The publication of Carl Menger’s book Principles of Economics in Vienna in 1871 is usually seen as the birth of the Austrian School of Economics. But the focus of Janek Wasserman’s book The Marginal Revolutionaries. How Austrian Economists fought the War of Ideas lies elsewhere. He points out that it is debatable whether Menger’s book ... Continue reading
Was it really only last Monday that the ‘rule of six’ came into force? From tomorrow, pubs and restaurants will be table service only and have to close by 10pm. Retail staff will have to wear masks. Tentative efforts to get a few fans back into sports stadia have been cancelled. Perhaps the most charitable ... Continue reading
Let’s imagine that England plays against South Africa as part of the 6 Nations Rugby tournament. The match takes place on a rainy day. England wins 24 against 20. South African rugby players file a complaint against the result, which they perceive to be biased because English players are more used to train and play ... Continue reading
COVID-19 has caused huge disruptions to global trade and supply chains, both directly and indirectly (as a result of policy responses: lockdowns, social distancing measures etc). While some supply chains have recovered or adapted, others are yet to find ways of overcoming the pandemic. Many products we consume in our daily lives are the end-product ... Continue reading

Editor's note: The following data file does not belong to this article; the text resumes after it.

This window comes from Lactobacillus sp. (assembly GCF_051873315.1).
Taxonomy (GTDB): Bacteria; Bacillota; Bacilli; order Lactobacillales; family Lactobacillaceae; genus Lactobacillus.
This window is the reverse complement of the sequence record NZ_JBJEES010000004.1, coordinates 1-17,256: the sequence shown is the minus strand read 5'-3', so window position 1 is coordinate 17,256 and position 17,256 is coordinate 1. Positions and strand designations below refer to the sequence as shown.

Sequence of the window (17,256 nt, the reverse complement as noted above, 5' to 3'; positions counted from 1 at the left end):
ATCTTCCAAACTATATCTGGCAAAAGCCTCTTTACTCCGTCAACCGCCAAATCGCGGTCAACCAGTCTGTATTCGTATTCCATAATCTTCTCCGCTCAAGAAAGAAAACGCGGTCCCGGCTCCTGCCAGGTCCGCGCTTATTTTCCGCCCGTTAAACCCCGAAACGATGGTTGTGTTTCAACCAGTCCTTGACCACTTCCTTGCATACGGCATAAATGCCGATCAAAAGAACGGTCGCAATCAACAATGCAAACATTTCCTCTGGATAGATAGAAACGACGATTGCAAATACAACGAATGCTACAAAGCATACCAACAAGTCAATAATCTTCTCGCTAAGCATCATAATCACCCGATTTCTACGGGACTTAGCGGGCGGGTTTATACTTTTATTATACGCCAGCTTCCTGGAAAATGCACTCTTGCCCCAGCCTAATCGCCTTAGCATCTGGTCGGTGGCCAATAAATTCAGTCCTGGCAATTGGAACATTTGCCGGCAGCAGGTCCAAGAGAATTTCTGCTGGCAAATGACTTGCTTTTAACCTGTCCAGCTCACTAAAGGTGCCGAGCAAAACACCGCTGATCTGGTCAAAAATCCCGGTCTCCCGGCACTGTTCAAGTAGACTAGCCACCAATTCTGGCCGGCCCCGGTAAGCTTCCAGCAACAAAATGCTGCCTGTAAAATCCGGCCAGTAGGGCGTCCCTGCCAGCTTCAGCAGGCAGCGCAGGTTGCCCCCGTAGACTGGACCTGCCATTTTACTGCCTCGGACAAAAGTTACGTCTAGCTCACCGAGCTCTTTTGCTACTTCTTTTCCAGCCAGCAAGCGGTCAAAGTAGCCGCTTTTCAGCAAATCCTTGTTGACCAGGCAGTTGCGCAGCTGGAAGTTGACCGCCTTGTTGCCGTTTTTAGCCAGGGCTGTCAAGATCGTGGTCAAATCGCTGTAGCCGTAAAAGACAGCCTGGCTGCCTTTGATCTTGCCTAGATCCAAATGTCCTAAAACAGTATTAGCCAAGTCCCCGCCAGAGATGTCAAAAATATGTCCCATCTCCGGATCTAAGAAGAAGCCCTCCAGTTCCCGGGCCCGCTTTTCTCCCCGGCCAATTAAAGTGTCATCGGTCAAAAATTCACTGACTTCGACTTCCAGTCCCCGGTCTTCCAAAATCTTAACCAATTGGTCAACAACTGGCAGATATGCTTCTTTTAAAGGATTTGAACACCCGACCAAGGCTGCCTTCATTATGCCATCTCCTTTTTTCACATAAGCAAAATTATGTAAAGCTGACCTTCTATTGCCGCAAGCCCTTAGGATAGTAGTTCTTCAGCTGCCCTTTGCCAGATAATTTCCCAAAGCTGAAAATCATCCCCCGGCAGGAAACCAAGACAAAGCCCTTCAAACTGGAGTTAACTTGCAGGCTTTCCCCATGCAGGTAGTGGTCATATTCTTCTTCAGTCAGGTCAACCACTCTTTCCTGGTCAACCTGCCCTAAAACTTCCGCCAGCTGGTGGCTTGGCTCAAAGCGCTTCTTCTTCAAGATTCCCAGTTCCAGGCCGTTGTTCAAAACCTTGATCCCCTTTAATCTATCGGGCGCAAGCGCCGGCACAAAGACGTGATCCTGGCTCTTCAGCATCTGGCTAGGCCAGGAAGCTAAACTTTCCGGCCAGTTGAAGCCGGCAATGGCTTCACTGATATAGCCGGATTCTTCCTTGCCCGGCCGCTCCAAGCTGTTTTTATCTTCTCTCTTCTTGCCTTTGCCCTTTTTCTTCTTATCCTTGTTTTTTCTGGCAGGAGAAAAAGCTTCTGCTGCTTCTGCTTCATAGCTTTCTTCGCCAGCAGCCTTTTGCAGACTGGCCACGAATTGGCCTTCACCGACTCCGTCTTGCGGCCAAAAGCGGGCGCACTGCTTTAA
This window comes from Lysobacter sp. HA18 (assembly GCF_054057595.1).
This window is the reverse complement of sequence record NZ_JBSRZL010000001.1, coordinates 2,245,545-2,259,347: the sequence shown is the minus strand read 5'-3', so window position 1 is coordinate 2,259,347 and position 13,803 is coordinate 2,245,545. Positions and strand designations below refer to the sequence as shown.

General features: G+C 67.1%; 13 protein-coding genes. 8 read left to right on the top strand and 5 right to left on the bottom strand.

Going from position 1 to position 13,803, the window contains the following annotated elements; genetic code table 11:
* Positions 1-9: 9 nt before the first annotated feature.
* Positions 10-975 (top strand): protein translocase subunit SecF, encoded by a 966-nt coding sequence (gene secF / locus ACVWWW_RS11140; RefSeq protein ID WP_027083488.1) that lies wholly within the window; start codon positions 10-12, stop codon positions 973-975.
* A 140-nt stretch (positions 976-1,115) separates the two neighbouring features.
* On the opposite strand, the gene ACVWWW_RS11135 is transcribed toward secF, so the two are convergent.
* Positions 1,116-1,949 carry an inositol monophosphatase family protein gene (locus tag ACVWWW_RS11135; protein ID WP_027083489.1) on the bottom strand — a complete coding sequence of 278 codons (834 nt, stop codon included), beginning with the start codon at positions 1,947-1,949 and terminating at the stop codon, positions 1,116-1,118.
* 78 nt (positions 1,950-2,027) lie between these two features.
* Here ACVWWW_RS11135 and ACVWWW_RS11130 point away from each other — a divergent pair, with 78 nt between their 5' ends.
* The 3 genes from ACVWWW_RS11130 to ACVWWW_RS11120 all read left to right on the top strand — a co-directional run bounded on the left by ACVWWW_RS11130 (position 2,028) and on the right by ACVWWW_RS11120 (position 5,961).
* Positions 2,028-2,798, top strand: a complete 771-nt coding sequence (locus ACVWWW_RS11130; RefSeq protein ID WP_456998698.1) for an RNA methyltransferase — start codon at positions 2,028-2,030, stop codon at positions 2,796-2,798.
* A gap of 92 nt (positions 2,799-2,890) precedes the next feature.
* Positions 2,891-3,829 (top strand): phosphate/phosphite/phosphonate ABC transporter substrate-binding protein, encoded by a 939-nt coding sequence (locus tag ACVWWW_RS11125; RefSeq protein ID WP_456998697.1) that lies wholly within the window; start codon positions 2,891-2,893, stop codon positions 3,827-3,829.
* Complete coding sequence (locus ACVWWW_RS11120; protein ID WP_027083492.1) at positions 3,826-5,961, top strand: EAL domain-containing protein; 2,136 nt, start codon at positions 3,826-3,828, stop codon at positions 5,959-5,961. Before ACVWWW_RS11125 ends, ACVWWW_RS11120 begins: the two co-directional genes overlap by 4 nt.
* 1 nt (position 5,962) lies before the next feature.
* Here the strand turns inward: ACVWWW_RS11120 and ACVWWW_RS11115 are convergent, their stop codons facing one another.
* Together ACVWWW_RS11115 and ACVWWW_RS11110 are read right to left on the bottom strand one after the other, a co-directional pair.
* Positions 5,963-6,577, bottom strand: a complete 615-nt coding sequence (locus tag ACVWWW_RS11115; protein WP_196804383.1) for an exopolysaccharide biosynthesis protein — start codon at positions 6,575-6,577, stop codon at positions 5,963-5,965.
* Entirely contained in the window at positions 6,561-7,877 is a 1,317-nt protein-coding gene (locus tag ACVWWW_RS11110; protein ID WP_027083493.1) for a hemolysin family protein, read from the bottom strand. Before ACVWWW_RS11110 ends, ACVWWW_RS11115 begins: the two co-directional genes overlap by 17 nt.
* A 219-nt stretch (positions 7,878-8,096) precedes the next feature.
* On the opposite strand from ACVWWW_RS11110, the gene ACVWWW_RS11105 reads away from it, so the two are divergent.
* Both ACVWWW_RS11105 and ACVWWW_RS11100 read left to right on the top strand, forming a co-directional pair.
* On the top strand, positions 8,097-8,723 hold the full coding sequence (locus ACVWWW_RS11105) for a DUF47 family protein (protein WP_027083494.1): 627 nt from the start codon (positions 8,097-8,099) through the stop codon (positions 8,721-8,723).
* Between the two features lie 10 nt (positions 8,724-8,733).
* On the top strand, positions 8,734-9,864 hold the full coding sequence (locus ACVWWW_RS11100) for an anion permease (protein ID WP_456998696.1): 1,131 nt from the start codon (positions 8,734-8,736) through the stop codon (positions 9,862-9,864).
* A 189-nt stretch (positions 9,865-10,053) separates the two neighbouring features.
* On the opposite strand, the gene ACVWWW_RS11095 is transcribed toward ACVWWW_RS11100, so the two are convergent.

In August 1989, Poland’s parliament did the unthinkable. The Soviet satellite state elected an anti-communist as its new prime minister. The world waited with bated breath to see what would happen next. And then it happened: nothing. When no Soviet tanks deployed to Poland to crush the rebels, political movements in other nations—first Hungary, followed ... Continue reading
On 15 September 2020, the Adam Smith Institute hosted a webinar on rationing in healthcare during the pandemic. One of the panellists was the IEA’s Kristian Niemietz. The article below is based on his opening remarks.   If we want to know which countries are coping well with the pandemic, and which ones are struggling, ... Continue reading
Last week, the Fraser Institute, a Canadian think tank, released the 24th edition of its annual Economic Freedom of the World (EFW) report. The publication found that global economic freedom in 2018 (the most recent year data is available) reached an all-time high. Although the United Kingdom's score has steadily declined since its high in 2000 and ... Continue reading
The hit to the UK economy and the public finances from the pandemic and the persistent weakness of both investment and productivity have underlined the importance of finding policies that promote growth. Could engineering a substantial fall in the exchange rate be part of the solution?   YES – says John Mills Why does the ... Continue reading
If, like me, you celebrated the downfall of the useless, bossy quango Public Health England, you may be unable to shake the fear that it is a pyrrhic victory. Its replacement, the National Institute for Health Protection, might make a better stab at tackling the next viral outbreak, but there is a danger that PHE’s ... Continue reading
The coronavirus pandemic has shone a light on the plight of low-paid workers, with a focus on low pay and insecure conditions that they face. The major policy lever for addressing this has for the last two decades been the national minimum wage system. The government has pledged to raise the National Living Wage (NLW) ... Continue reading